The life and times of Vaclav Havel has a legendary quality. He made the transition within a matter of months from a political prisoner to president of a democratic Czechoslovakia freed from the Soviet bloc.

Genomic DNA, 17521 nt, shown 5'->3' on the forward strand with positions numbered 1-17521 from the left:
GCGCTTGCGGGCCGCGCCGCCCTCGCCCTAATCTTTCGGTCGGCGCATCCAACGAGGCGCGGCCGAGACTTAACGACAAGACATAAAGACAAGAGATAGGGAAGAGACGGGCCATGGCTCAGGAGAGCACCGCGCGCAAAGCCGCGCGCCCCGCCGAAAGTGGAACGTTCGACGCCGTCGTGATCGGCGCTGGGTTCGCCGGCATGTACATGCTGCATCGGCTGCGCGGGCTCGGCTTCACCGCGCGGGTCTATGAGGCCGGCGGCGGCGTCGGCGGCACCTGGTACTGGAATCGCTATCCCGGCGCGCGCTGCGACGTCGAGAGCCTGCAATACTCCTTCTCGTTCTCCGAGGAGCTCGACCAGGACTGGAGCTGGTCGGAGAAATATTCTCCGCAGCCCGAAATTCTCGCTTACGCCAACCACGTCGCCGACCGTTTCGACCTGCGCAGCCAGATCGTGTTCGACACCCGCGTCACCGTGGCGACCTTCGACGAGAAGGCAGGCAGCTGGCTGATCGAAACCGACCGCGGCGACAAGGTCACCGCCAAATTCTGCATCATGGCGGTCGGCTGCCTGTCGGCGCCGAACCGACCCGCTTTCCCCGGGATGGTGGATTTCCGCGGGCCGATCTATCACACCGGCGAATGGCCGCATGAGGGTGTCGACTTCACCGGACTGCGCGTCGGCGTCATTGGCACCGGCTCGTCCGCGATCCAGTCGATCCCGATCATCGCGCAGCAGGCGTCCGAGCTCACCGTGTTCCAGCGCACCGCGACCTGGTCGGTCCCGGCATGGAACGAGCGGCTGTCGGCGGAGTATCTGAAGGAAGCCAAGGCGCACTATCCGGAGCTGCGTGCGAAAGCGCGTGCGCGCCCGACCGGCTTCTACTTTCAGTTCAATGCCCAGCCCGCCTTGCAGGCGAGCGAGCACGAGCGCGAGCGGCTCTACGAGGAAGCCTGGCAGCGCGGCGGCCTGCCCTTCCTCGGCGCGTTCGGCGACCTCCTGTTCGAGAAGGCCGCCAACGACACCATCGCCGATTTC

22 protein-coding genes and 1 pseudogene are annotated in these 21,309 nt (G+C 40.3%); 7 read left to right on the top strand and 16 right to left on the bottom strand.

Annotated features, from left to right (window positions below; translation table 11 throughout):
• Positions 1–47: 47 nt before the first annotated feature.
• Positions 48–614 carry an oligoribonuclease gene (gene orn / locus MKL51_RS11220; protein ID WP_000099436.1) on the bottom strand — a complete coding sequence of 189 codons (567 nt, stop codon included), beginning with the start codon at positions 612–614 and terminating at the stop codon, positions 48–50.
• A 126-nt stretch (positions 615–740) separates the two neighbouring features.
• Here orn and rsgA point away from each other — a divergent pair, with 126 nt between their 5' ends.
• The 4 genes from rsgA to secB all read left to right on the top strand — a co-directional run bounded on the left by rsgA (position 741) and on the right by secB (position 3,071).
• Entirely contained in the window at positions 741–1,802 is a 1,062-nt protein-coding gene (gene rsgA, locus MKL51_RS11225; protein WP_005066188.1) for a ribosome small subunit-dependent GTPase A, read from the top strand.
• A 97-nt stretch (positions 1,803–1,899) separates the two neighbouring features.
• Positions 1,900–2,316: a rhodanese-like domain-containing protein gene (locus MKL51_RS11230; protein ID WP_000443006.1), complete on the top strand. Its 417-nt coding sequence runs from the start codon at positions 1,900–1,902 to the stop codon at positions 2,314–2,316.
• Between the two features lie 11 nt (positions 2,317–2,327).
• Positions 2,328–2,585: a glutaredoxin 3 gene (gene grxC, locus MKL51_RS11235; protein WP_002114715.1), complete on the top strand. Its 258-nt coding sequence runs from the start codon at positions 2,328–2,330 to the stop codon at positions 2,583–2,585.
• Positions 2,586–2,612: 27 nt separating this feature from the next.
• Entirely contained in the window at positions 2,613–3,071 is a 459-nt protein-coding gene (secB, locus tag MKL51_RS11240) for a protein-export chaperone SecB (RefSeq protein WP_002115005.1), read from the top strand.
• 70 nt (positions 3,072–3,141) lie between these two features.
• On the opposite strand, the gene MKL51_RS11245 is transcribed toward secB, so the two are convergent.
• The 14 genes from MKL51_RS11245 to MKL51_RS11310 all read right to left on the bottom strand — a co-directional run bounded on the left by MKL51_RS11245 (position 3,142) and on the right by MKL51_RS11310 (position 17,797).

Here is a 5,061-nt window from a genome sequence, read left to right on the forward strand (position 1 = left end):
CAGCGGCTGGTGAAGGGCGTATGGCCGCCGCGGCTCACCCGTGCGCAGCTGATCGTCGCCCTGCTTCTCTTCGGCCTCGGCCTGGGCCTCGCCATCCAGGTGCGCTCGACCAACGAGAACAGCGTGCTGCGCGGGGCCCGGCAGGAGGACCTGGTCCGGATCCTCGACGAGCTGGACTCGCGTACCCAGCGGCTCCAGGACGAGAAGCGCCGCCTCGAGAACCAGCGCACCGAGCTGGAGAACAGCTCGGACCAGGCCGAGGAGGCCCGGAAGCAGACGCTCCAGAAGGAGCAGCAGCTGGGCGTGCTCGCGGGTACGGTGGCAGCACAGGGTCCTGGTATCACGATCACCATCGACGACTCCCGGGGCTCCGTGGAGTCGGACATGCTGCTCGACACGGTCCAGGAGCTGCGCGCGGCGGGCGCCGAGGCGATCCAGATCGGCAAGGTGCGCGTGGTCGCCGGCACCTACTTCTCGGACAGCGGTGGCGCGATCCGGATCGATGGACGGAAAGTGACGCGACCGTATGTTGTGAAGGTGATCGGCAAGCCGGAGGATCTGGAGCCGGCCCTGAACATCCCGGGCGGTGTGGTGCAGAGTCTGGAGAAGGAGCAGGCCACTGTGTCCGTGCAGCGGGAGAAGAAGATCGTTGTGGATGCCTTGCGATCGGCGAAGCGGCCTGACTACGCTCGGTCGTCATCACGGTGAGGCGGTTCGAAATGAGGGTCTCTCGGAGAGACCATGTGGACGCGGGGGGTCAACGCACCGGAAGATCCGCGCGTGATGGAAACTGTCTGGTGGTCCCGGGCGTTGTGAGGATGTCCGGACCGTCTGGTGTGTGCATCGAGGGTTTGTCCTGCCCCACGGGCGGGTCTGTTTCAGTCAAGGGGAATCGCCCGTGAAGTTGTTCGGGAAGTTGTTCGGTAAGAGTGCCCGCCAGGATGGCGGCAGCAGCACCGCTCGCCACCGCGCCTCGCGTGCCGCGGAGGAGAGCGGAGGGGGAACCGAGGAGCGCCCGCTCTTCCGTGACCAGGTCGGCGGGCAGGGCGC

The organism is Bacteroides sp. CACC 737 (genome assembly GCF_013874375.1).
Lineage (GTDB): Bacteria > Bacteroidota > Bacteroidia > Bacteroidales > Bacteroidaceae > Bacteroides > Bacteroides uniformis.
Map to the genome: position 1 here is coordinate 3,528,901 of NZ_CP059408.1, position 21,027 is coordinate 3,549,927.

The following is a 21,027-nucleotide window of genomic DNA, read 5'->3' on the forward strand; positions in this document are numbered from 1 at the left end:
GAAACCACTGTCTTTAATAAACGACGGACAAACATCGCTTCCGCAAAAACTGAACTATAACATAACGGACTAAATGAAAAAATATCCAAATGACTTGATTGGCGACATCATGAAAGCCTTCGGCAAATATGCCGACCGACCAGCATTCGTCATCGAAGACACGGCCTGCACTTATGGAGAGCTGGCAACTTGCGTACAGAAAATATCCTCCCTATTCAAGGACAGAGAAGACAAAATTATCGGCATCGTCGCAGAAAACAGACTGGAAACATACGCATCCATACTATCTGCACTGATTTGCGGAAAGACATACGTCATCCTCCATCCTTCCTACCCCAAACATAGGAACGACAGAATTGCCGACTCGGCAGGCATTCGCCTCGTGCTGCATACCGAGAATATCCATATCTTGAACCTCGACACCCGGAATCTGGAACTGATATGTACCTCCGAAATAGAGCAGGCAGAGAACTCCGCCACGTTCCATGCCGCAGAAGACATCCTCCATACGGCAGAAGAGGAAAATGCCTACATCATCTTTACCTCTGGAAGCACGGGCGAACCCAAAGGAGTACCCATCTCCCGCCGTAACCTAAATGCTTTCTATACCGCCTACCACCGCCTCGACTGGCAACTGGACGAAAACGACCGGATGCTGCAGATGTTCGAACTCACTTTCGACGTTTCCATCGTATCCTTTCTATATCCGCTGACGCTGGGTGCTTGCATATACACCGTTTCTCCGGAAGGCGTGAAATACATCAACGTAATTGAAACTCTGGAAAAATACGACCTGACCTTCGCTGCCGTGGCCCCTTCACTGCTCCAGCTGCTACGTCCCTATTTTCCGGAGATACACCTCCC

This wasn’t as accidental as it might seem. Czech Communists were brutal, but temperamentally Havel was not prepared to give way to persecution. His defense was to write plays, comedies of the absurd with humor and vitality within them. Several of the plays had a dissident writer as hero and leader of unofficial opposition like himself. A favorite subject for mockery was Communist language designed to present falsehood as truth. In revenge, they had him stacking barrels in a brewery, and then in prison for various spells with a sentence of hard labor. Prison, he could write to his wife, was “a terrible bore,” an authentically absurd experience. The more they hounded him, the wider his reputation spread at home and abroad.
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